You should multiply the value by 100 and
display the percentage “%” character.
Visibility The value of visibility in the currently object.
The value should be displayed in integer
format. The unit is “mi”.
Sunrise The value of sunriseTime is the first object
of data array in the daily object. The value is
a Unix timestamp so it needs to be
converted to the “two-digits-hour:two-digitsminute AM/PM” format. The hour should be
in 12-hour format. Example is 01:15 PM.
Sunset The value of sunsetTime is the first object of
data array in the daily object. The value is a
Unix timestamp so it needs to be converted
to the “two-digits-hour:two-digits-minute
AM/PM” format. The hour should be in 12-
hour format. Example is 01:15 PM.
In summary, the search mechanism to be be implemented behaves as follows:
● Based on the input data in the search form, construct a web service URL to
retrieve the XML-formatted output from the Google GeoCode API.
● Parse the returned XML and extract the latitude and longitude values.
● Call the Forecast.io API (latitude and longitude are parameters in the web service
URL) and retrieve the JSON-formatted output.
● Parse the returned JSON-formatted output and extract the weather information.
● Display the weather information in tabular format.
2.3. Saving Previous Inputs
In addition to displaying the results, your page should maintain the provided values to
display the current result. For example, if one searches for “Street: 3025 Royal St, City:
Los Angeles, State: CA”, one should see what was provided in the search form and the
corresponding results. It follows that you need to keep the whole search box/input fields
and buttons even while displaying results/errors.
3. Hints
3.1. How to get Forecast.io API Key
Go to https://developer.forecast.io/. Click on “Register”. You should fill out the form as
shown in Figure 9. The API Key (Dark Sky API key) is displayed as shown in Figure 10.
Copy this key as you will use it in the Forecast.io web service API call.
Figure 9: Forecast.io Registration Form
Figure 10: Forecast.io Application Key
3.2 How to get Google API Key
To get a Google API key, please follow these steps
 Go to the Google Developers Console
 Create or select a project.
 Click Continue to Enable the API.
 Go to Credentials to get a Server key (and set the API Credentials).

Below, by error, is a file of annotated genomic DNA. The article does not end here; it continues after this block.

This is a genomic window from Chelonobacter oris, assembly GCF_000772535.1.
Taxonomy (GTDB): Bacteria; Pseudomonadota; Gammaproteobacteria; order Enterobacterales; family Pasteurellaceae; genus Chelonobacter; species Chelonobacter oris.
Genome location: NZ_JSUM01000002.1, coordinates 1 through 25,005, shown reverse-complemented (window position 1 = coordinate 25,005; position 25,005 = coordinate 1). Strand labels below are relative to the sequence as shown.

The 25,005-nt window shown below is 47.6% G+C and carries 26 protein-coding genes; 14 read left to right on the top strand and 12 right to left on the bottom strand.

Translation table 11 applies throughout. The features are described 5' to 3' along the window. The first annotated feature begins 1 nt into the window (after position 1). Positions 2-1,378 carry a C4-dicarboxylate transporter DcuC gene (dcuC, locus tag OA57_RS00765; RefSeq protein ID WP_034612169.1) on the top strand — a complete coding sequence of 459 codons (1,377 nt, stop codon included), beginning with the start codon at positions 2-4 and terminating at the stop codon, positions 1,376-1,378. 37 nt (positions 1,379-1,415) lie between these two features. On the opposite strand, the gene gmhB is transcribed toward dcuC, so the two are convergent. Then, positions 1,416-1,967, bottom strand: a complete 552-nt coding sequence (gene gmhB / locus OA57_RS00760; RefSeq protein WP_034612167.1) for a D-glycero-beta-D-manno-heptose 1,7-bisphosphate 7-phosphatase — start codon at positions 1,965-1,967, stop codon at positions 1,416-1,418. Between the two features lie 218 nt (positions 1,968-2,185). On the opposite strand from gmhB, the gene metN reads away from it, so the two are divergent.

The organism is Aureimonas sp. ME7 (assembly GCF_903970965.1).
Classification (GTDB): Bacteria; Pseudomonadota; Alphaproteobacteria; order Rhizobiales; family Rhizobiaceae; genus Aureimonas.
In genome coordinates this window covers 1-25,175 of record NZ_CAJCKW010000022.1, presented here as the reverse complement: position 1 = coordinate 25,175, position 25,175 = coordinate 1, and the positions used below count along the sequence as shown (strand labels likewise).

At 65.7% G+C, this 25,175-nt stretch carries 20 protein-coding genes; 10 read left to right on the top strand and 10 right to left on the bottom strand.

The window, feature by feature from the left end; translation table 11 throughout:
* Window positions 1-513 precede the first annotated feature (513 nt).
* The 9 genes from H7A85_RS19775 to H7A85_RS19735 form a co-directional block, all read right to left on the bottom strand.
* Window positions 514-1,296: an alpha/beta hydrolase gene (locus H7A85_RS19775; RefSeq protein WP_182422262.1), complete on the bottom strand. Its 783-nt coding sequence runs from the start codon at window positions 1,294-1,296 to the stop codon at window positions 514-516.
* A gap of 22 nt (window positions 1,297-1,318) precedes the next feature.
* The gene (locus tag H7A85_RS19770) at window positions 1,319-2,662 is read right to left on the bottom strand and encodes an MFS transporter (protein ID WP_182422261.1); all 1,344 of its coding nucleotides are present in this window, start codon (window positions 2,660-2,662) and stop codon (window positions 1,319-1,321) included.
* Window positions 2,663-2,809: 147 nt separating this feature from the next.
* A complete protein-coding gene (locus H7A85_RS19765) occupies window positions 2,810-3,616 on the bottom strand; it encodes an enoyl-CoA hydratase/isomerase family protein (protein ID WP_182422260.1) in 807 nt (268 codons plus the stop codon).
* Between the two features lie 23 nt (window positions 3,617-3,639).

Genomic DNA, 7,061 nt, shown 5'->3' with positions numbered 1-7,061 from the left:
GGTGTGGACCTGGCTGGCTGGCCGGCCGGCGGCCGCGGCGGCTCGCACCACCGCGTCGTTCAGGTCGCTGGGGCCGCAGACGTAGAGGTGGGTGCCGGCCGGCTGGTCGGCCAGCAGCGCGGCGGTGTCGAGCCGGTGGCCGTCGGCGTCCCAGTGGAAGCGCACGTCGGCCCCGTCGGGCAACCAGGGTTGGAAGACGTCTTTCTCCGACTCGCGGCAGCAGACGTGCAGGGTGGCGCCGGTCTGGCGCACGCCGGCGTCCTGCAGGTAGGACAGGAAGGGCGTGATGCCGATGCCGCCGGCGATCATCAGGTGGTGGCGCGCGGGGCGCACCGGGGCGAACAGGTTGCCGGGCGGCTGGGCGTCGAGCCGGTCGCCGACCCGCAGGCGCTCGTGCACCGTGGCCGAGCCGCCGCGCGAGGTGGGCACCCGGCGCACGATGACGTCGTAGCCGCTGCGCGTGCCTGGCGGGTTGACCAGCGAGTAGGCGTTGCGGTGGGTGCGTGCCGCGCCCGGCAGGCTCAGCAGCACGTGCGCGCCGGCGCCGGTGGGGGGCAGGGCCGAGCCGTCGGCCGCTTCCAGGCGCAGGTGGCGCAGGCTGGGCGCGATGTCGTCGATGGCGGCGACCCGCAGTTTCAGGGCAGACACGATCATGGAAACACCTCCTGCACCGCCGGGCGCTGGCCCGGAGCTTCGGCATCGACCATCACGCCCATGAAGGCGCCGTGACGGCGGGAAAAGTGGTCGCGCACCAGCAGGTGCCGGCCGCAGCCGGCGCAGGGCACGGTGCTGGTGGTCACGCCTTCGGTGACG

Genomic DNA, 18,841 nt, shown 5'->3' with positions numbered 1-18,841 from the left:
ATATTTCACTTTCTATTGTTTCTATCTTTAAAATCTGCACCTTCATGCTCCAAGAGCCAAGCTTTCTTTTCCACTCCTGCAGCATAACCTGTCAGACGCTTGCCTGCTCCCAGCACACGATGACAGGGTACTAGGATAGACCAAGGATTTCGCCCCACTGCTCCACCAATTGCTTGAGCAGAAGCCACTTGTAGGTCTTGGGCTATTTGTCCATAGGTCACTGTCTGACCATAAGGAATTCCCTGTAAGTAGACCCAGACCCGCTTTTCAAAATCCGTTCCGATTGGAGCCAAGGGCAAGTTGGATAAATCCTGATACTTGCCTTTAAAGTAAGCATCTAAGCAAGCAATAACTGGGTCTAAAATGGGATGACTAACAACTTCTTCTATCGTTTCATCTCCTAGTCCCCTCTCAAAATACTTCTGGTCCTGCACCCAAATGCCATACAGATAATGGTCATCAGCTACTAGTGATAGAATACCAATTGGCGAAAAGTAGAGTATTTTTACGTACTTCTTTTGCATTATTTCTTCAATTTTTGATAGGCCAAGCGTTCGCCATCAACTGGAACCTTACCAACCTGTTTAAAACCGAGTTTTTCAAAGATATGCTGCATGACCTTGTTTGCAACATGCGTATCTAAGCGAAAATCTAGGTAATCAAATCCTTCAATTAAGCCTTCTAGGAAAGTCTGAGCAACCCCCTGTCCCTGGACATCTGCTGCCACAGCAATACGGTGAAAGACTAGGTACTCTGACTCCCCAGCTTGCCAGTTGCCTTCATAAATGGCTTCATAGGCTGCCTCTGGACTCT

3.3. Parsing XML files in PHP
You are free to choose any XML parsing library, but we recommend the SimpleXML
library. The SimpleXML library provides a simple way of getting an XML element’s
name, attributes, and text. As of PHP 5, the SimpleXML library functions are part of the
PHP core. No installation is required to use these functions. The following two tables
show a set of functions which you may use. For more detailed information, please read:
● http://www.w3schools.com/php/php_xml_simplexml.asp
● http://php.net/manual/en/book.simplexml.php
● http://www.w3schools.com/php/php_ref_simplexml.asp
PHP 5 SimpleXML Functions
Function Description
__construct() Creates a new SimpleXMLElement object
addAttribute() Adds an attribute to the SimpleXML element
addChild() Adds a child element the SimpleXML element
asXML() Formats the SimpleXML object’s data in XML (version
attributes() Returns attributes and values within an XML tag
children() Finds the children of a specified node
count() Counts the children of a specified node
getDocNamespaces() Returns the namespaces DECLARED in document
getName() Returns the name of the XML tag referenced by the
SimpleXML element
getNamespaces() Returns the namespaces USED in document
registerXPathNamespace() Creates a namespace context for the next XPath query
saveXML() Alias of asXML()
simplexml_import_dom() Returns a SimpleXMLElement object from a DOM node
simplexml_load_file() Converts an XML file into a SimpleXMLElement object
simplexml_load_string() Converts an XML string into a SimpleXMLElement
xpath() Runs an XPath query on XML data
PHP 5 SimpleXML Iteration Functions
Function Description
current() Returns the current element
getChildren() Returns the child elements of the current element
hasChildren() Cheks whether the current element has children
key() Return the current key
next() Moves to the next element
rewind() Rewind to the first element
valid() Check whether the current element is valid
3.4 Parsing JSON-formatted data in PHP
In PHP 5, you can parse JSON-formatted data using the “json_decode” function. For
more information, please read http://php.net/manual/en/function.json-decode.php.
To read the contents of a JSON-formatted object, you can use the “file_get_contents”
function. Because in this homework the JSON-formatted object is retrieved using the
HTTPS protocol, your Apache server should be configured with a PHP compiler
enabled with Curl and OpenSSL as described in HW#5.
3.4. List of US States and Their Two-Letter Abbreviations
Two-Letter Abbreviation State
AL Alabama
AK Alaska
AZ Arizona
AR Arkansas
CA California
CO Colorado
CT Connecticut
DE Delaware
DC District Of Columbia
FL Florida
GA Georgia
HI Hawaii
ID Idaho
IL Illinois
IN Indiana
IA Iowa
KS Kansas
KY Kentucky
LA Louisiana
ME Maine
MD Maryland
MA Massachusetts
MI Michigan
MN Minnesota
MS Mississippi
MO Missouri
MT Montana
NE Nebraska
NV Nevada
NH New Hampshire
NJ New Jersey
NM New Mexico
NY New York
NC North Carolina
ND North Dakota
OH Ohio
OK Oklahoma
OR Oregon
PA Pennsylvania
RI Rhode Island
SC South Carolina
SD South Dakota
TN Tennessee
TX Texas
UT Utah
VT Vermont
VA Virginia
WA Washington
WV West Virginia
WI Wisconsin
WY Wyoming
4. Files to Submit
In your course homework page, you should update the HW6 link to refer to your new
initial web page fro this exercise. Also, Submit your files (likely only a single .php file)
electronically to the csci571 account so that they can be graded and compared to all
other students’ code via the MOSS code comparison tool.
All discussions and explanations in Piazza related to this homework are part of the
homework description. So please review all Piazza threads before finishing the